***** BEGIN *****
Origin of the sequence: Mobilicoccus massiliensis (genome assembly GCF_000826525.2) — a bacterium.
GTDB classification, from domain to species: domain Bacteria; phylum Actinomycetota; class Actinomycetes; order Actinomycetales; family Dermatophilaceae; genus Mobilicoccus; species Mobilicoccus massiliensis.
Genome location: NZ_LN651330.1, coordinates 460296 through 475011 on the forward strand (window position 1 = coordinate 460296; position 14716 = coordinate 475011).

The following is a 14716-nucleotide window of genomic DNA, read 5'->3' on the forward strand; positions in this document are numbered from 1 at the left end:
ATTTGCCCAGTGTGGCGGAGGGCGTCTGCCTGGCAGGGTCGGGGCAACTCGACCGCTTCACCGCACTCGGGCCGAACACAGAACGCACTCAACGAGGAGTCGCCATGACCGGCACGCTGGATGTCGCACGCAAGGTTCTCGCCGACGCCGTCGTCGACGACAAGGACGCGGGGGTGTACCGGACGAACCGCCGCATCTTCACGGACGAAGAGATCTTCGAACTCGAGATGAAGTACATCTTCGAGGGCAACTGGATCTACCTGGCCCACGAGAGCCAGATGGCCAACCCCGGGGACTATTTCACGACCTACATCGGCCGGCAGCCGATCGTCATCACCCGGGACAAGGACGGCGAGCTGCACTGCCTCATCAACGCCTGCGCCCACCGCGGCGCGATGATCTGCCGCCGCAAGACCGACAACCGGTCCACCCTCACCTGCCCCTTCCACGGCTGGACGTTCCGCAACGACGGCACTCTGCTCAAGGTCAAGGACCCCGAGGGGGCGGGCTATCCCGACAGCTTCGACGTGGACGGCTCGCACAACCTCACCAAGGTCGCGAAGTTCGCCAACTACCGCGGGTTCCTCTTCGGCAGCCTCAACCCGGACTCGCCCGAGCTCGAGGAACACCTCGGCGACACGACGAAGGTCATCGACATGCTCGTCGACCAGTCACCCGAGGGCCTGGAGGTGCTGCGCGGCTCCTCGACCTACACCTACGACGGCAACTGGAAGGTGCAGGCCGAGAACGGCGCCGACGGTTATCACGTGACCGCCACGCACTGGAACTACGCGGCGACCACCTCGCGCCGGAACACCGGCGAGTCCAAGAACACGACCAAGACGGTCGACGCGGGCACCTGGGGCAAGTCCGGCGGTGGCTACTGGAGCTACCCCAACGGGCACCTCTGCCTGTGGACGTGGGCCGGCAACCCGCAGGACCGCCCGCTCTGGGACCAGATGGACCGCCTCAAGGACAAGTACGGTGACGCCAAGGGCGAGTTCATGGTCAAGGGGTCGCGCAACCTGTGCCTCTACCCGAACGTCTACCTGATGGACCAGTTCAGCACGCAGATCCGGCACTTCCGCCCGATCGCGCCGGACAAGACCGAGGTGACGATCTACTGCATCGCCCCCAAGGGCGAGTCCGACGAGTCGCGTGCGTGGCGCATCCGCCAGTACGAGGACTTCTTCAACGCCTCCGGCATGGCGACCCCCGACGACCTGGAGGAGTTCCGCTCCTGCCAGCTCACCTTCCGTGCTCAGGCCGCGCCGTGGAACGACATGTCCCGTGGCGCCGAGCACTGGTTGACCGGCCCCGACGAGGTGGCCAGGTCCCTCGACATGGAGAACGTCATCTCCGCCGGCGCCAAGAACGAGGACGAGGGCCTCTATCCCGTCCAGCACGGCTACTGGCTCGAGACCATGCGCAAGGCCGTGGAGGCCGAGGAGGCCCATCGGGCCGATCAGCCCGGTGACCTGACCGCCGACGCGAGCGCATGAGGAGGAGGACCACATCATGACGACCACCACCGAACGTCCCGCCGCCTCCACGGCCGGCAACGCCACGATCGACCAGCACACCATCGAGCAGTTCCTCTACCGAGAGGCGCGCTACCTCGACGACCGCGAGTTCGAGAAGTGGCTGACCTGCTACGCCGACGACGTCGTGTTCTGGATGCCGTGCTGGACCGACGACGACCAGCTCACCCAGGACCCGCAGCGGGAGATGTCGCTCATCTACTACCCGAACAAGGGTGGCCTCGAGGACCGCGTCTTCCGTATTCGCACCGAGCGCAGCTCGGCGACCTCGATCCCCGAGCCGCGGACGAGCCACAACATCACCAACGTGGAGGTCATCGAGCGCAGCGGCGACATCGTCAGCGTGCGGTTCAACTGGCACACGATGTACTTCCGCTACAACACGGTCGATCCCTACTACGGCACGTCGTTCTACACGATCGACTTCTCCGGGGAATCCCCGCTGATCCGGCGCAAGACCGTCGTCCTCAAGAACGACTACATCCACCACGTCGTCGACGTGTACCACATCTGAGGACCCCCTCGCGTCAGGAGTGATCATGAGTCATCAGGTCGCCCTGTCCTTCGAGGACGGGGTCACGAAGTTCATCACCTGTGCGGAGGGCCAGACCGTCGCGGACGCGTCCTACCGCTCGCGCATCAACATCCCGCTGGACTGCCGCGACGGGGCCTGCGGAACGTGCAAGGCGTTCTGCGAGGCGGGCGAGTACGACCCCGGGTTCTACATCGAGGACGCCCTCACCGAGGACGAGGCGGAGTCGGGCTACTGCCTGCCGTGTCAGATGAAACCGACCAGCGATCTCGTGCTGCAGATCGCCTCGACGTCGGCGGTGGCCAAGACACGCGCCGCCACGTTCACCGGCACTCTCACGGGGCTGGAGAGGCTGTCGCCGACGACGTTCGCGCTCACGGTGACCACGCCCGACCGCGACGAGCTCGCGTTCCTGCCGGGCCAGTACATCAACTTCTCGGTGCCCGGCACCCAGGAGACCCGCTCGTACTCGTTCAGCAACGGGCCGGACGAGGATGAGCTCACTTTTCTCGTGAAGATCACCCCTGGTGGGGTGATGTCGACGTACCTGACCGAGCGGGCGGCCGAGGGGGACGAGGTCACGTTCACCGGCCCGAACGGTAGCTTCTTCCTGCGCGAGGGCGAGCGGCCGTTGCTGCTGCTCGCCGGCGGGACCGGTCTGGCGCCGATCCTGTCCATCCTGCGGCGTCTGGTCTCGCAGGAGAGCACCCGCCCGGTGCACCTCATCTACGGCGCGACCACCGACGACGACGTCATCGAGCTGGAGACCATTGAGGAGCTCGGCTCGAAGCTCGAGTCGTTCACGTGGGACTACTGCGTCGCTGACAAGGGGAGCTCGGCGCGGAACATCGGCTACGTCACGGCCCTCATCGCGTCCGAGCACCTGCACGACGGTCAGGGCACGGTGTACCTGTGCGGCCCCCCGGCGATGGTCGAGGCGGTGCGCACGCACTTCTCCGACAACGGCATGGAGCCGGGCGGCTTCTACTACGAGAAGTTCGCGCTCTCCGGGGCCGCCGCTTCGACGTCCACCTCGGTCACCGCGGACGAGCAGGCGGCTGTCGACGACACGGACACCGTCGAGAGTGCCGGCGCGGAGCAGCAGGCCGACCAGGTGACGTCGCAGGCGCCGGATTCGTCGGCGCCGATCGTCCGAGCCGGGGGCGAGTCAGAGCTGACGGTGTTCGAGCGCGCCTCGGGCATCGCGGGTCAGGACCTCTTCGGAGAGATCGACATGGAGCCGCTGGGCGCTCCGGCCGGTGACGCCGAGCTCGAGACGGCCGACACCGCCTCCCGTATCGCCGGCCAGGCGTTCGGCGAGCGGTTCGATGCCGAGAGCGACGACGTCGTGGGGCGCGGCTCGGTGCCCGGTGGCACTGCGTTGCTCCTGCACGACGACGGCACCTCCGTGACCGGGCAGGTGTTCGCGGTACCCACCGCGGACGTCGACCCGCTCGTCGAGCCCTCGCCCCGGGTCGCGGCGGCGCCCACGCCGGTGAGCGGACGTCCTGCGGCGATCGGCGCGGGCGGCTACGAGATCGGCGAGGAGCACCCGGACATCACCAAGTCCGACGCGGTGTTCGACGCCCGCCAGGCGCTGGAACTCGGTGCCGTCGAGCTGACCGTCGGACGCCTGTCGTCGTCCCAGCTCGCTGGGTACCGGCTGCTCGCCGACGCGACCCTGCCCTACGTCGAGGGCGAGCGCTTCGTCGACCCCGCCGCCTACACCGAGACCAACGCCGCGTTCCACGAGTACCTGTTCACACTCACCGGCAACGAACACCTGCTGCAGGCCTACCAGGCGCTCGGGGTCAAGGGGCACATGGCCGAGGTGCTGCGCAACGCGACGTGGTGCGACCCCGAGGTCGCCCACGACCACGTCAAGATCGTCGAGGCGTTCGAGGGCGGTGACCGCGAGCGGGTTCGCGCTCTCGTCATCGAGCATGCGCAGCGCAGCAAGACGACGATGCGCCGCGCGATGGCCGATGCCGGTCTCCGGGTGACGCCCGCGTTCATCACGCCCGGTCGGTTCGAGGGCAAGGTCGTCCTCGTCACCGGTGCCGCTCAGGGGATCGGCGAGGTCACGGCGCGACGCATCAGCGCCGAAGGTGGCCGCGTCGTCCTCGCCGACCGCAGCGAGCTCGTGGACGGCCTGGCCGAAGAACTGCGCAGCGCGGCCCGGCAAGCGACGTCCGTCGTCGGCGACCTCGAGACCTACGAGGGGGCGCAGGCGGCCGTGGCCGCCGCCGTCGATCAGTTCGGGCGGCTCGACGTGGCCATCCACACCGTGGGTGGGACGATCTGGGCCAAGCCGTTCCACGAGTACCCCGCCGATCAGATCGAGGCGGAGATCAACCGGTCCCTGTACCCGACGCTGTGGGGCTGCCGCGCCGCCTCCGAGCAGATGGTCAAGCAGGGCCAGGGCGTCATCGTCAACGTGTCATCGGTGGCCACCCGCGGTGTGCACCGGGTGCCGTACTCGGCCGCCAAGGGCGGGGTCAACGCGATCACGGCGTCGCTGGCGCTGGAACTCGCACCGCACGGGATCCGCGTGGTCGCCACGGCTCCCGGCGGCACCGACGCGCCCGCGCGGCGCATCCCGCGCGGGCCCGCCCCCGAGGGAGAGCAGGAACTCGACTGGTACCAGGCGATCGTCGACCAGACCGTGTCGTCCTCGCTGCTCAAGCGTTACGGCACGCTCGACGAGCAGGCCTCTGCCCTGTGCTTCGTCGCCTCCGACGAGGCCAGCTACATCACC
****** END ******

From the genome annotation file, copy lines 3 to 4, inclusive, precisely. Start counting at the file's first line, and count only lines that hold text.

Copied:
Genome location: NZ_LN651330.1, coordinates 460296 through 475011 on the forward strand (window position 1 = coordinate 460296; position 14716 = coordinate 475011).

The following is a 14716-nucleotide window of genomic DNA, read 5'->3' on the forward strand; positions in this document are numbered from 1 at the left end: